Many businesses in the foodservice industry overlook one of the most important steps in planning, which is a SWOT analysis. This comprehensive analysis gives you the insights you need to make smarter and more informed business decisions. If you are planning a new business or a rebranding, performing a SWOT analysis can strengthen your business plan and your competitive edge.
Benefits of SWOT Analysis Steps
SWOT stands for strengths, weaknesses, opportunities, and threats. Strengths and weaknesses are within your business, and opportunities and threats relate to the external environment that affects your business.
As you consider the strong points of your rebrand or a new business, these are some questions to ask yourself to identify your strengths:
- Why would customers choose my business over competitors?
- What resources or unique features will my business offer?
- What makes my staff special?
- Do I have anything special that competitors cannot offer or would have a hard time duplicating?
A major benefit of identifying your strengths is defining your unique value. Perhaps you take a different approach to service that reflects your mission, vision and goals. This step gives you a chance to showcase your company culture, brand image and more. Also, it gives you an opportunity to communicate the special skills or training of your staff.
Imagine that you develop your own unique beer brewing process, and now you want to open a restaurant where you will also serve your beer. You may decide to obtain a process patent for your special brewing method to prevent competitors from copying your idea. Customer experience is crucial today, and something that competitors cannot provide gives you the advantage of offering people an experience that they can only have at your business.
These are some questions to ask yourself to help identify weaknesses:
- What does my business lack that it could benefit from?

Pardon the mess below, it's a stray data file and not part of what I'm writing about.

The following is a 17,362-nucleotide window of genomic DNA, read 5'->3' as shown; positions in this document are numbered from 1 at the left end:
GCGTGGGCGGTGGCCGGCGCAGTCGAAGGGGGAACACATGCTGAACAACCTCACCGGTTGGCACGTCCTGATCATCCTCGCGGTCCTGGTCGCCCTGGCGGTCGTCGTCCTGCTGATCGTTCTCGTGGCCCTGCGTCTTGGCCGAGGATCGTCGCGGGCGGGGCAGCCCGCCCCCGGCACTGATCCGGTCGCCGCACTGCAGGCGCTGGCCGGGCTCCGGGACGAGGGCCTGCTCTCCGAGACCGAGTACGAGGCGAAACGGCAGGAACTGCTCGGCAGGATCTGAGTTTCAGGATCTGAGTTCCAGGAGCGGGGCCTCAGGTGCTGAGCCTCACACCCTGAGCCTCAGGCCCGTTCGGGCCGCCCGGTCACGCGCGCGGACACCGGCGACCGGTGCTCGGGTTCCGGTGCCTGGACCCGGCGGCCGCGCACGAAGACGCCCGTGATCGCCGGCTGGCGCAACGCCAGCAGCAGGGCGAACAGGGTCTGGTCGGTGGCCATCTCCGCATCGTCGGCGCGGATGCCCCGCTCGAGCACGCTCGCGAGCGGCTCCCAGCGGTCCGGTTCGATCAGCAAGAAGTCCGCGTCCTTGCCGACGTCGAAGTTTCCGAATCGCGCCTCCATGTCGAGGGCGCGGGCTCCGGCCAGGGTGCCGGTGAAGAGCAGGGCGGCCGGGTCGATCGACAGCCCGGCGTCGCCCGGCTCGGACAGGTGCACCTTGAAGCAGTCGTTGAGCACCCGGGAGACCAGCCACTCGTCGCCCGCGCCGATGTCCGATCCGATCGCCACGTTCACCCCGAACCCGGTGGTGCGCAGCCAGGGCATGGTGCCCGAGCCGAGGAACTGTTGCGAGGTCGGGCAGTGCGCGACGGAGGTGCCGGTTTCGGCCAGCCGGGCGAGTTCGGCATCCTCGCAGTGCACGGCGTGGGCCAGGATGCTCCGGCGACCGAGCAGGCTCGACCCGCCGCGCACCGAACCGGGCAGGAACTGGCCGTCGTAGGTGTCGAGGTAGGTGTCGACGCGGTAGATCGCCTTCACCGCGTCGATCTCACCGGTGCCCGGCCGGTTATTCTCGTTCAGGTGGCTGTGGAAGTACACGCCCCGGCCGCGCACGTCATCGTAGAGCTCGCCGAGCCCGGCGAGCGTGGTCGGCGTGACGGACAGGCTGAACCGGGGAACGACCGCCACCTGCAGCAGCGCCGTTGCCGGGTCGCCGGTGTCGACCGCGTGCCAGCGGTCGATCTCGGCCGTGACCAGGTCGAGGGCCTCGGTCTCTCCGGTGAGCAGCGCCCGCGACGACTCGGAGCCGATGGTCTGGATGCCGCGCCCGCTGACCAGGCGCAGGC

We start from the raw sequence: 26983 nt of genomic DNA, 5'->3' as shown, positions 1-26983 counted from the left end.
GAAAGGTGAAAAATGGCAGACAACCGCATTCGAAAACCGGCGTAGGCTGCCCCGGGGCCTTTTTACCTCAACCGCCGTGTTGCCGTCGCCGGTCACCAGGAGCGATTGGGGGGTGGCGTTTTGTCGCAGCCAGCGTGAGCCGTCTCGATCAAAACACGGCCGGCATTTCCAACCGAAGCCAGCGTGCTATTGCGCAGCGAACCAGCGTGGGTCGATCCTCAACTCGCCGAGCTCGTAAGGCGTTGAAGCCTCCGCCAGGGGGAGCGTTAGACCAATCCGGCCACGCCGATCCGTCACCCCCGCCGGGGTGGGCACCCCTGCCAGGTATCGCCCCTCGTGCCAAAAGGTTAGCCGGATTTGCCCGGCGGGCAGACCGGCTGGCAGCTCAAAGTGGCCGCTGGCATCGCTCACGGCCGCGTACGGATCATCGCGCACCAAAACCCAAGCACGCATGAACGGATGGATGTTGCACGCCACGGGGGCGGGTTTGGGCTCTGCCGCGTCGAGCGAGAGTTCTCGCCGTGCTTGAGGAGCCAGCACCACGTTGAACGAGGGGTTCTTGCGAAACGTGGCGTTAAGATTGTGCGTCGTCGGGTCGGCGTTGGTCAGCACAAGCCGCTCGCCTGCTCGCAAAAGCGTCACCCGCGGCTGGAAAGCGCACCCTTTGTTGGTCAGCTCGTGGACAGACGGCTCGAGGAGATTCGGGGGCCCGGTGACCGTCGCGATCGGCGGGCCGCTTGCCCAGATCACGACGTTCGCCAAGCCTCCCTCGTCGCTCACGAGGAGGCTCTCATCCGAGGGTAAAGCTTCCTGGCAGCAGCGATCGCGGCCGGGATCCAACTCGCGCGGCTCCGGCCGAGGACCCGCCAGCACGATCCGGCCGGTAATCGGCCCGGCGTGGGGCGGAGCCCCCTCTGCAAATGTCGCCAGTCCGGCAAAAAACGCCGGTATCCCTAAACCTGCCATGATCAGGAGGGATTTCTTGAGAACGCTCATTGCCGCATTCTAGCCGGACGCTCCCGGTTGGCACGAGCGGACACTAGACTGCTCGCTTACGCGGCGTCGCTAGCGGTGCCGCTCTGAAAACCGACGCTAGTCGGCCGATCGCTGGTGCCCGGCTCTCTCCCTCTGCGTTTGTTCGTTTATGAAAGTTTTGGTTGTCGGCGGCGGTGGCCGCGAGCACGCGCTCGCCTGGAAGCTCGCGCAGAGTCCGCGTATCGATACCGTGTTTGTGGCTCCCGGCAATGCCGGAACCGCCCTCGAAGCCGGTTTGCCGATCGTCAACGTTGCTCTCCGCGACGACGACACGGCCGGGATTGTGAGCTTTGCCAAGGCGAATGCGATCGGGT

- Are there any limitations to my services, building amenities or what I sell?
- Do I have any weaknesses in my supply chain?
- Are there financial issues, or do I lack capital for startup costs?
- Do customers leave negative reviews that may affect rebranding?
- Am I prepared, financially or through insurance, for an operational interruption or a potential lawsuit?
This step is important in the beginning and throughout the life of your business. When you examine weaknesses, some top benefits are insights that allow for improvement and even survival. After you open a business, you can ask customers for feedback about their experience, what they would change and what they liked. Hiring a business consultant is worth it if you are having money management issues or if your projections for a new business do not look good. For example, you may lose money to wasted inventory because you have too many menu choices that require a wide array of fresh ingredients. Analysis may also show weaknesses in your supply chain or reveal that it should be more robust.
If financial problems in your existing business include declining sales, find the reasons. Maybe you can add curbside pickup, boost social media interaction, or do something else to entice and engage customers. Analyzing your weaknesses is beneficial since it shows vulnerabilities. For example, you may realize that you lack adequate insurance for a business interruption or lawsuit and may decide to purchase an umbrella policy that could save you in the future.
These are some questions to ask yourself as you research: